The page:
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March 20, 2008

Steiner and Treitschke

Last week someone e-mailed me a post that Peter Staudenmaier wrote to the Waldorf Critics list nearly a year ago about a page I put up on this site. It took me a little while to get around to investigating it, but upon careful examination of the claims that Peter Staudenmaier has made, I find it appropriate to write the following response.

I make mistakes. Flipping the “e” and the “i" in Treitschke is the type of typing error I am prone to. I went through the site and found eight instances where I had misspelled Treitschke, writing Trietschke instead. Sloppy? Yes. But this hardly constitutes misspelling the name "in several different ways", precisely the type of exaggeration that Staudenmaier is prone to, and cannot resist, when he gets on his polemical rolls.

Now to the central argument: Can Rudolf Steiner be said to be "an admirer" of Heinrich von Treitschke? Well now, I suppose that really depends on how you define "admirer". For Staudenmaier's purposes, any hint of sympathy to any aspect of Treitschke’s work is sufficient to merit the label, so that this "admiration" can be rapidly and broadly extended to every aspect of Treitschke’s work, and especially the nationalistic portion, whether this is actually merited or not. This continues his "guilt by association" line of argumentation that he has been using against Steiner since he first published "Anthroposophy and Ecofascism".

So I will make a concession. I will confess that it is inaccurate to state without qualification that Steiner was not an admirer of Treitschke. For there were some aspects of Treitschke’s work that Steiner did profess to find useful. On the other hand, it is just as inaccurate to state that Steiner was an admirer of Treitschke, for this too is misleading. It is just as misleading because Treitschke left a large body of work ranging across a number of topics, though German and especially 19th century Prussian history was his specialty. Today he is virtually unknown in the English-speaking world, and therefore can be easily defined as a one dimensional character. During his lifetime he was a very famous and highly popular historian and politician.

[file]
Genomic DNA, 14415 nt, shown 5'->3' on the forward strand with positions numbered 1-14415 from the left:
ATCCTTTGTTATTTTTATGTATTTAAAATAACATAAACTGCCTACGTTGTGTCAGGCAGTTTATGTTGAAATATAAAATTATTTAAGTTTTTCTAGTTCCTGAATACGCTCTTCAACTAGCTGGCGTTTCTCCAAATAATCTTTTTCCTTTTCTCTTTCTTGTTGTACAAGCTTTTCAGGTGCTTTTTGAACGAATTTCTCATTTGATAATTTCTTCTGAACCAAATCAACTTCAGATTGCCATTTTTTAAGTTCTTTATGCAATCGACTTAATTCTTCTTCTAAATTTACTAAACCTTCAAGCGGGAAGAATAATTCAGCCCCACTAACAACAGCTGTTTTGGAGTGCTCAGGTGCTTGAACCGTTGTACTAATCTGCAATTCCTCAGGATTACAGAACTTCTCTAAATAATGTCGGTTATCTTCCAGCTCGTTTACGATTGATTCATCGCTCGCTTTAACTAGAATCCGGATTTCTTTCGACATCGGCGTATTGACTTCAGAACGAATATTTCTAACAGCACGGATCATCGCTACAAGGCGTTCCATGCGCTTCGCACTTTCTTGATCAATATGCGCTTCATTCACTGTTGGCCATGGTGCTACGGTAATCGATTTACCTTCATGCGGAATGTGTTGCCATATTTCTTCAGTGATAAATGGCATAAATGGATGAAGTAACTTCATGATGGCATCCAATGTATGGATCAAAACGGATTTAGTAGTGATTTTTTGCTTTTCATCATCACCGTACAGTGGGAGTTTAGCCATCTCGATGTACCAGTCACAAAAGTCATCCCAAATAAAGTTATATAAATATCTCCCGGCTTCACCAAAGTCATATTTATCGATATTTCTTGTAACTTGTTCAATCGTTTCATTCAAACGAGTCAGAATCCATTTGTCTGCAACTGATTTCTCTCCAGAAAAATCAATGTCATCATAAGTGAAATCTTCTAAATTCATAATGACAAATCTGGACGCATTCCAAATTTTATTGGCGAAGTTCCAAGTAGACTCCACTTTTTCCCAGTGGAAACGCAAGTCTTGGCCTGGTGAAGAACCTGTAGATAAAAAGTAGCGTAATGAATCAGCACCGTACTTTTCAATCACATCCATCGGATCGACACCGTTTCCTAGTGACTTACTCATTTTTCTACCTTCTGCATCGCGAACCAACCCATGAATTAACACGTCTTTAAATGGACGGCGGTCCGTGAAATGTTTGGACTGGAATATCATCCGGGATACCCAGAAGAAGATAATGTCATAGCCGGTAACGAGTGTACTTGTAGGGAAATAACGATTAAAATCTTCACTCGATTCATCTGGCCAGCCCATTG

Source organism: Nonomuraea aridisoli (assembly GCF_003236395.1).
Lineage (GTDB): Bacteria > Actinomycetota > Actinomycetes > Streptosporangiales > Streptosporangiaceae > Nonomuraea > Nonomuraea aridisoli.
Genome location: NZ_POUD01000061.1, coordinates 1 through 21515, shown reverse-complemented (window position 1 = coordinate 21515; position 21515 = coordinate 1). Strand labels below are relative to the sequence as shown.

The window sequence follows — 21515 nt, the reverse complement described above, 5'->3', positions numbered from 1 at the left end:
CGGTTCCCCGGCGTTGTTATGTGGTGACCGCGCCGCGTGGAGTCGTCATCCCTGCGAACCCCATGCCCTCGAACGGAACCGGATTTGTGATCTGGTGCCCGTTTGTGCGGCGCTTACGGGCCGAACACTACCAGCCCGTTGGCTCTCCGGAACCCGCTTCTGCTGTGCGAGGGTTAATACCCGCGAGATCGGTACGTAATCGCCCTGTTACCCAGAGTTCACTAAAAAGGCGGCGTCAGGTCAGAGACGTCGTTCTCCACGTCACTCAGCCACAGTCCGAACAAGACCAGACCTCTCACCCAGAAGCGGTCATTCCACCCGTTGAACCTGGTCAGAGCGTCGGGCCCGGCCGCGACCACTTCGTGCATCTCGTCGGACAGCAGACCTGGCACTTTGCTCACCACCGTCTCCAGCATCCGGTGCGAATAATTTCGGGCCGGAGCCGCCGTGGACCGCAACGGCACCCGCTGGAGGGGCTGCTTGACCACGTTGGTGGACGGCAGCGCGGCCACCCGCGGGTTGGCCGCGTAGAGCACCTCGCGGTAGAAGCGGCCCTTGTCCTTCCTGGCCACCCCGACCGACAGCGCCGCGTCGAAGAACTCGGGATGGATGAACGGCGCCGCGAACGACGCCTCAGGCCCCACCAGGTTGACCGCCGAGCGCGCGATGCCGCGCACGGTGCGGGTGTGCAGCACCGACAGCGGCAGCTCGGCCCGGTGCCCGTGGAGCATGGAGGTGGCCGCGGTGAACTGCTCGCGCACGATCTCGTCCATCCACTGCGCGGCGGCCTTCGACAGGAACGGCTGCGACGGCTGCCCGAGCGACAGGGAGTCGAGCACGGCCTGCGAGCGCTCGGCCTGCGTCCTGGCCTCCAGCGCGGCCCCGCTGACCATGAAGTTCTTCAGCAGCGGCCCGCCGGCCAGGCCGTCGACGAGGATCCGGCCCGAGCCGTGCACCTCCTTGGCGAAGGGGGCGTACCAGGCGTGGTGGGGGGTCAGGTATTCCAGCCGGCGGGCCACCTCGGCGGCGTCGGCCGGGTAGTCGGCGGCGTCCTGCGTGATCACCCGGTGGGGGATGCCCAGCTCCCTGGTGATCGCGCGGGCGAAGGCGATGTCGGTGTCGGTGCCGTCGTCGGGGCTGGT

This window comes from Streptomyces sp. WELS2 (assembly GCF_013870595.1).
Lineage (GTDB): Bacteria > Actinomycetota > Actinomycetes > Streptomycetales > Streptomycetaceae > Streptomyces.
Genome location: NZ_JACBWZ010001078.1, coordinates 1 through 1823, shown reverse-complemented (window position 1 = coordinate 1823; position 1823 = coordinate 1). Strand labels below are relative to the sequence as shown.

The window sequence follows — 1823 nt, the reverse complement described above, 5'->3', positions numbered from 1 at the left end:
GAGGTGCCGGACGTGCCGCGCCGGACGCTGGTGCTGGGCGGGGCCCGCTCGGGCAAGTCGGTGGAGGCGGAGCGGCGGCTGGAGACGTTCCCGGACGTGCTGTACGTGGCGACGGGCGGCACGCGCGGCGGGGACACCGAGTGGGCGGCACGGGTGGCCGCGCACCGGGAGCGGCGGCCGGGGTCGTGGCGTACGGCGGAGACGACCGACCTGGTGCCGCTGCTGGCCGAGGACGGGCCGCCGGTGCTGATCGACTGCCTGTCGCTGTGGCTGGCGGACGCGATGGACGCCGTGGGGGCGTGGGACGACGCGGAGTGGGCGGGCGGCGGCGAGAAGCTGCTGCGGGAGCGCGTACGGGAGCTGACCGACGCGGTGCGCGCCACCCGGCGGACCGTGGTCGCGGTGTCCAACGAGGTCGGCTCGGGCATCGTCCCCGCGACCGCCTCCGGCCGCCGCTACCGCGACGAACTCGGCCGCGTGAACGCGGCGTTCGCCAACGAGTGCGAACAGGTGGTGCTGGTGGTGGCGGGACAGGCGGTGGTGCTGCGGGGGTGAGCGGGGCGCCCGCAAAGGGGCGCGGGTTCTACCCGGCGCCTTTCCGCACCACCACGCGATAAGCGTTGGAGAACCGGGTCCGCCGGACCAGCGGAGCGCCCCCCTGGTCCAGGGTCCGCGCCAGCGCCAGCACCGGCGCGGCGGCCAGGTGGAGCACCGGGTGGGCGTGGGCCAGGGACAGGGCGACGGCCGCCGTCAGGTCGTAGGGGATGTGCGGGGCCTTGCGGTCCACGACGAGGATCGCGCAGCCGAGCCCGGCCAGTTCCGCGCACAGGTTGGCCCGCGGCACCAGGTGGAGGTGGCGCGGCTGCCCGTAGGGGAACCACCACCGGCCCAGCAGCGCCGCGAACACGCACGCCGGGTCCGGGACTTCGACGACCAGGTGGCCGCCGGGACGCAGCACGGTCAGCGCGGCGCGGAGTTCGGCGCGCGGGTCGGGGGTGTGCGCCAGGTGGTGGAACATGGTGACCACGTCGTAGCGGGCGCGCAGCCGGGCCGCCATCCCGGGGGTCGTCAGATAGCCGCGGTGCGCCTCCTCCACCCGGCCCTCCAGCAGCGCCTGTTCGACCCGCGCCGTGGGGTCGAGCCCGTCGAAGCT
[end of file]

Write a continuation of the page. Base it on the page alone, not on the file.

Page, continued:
When I wrote about Steiner's relationship to Treitschke in the article that Staudenmaier attacks, I concluded with the following statement:

Steiner did speak favorably of certain aspects of Treitschke's works in a number of places, but his praise was always narrowly directed. And Steiner was careful not to praise Treitschke's person, only aspects of his work. Thus I do not feel that it is accurate to call Steiner an admirer of Treitschke.

As is typical, Peter Staudenmaier did not engage in the subtlety of my argument, but rather made a quick straw man and proceeded to knock that down rather vigorously. Staudenmaier writes that I insist “that Steiner, who met Treitschke personally and referred to him frequently throughout his anthroposophical works, did not admire Treitschke”. You would think from reading this sentence Treitschke was a frequent subject of praise and discussion in Steiner's nearly 6000 lectures. But that is simply not the case. There are under 20 references in these 330 volumes, a statistically highly infrequent occurrence. Staudenmaier has searched through these, and as usual as selectively quoted from a few trying to make the case that Steiner did utter laudatory statements about the person of Treitschke. Why is this important? Again it is to establish the "guilt by association" argument. What Staudenmaier has utterly failed to find, and this is because there are not any, are blanket endorsements of Treitschke nationalism. These simply do not exist, because Steiner was a vigorous and lifelong anti-nationalist. What you do find is what I described in my article over three years ago: narrowly directed praise to certain aspects of Treitschke work.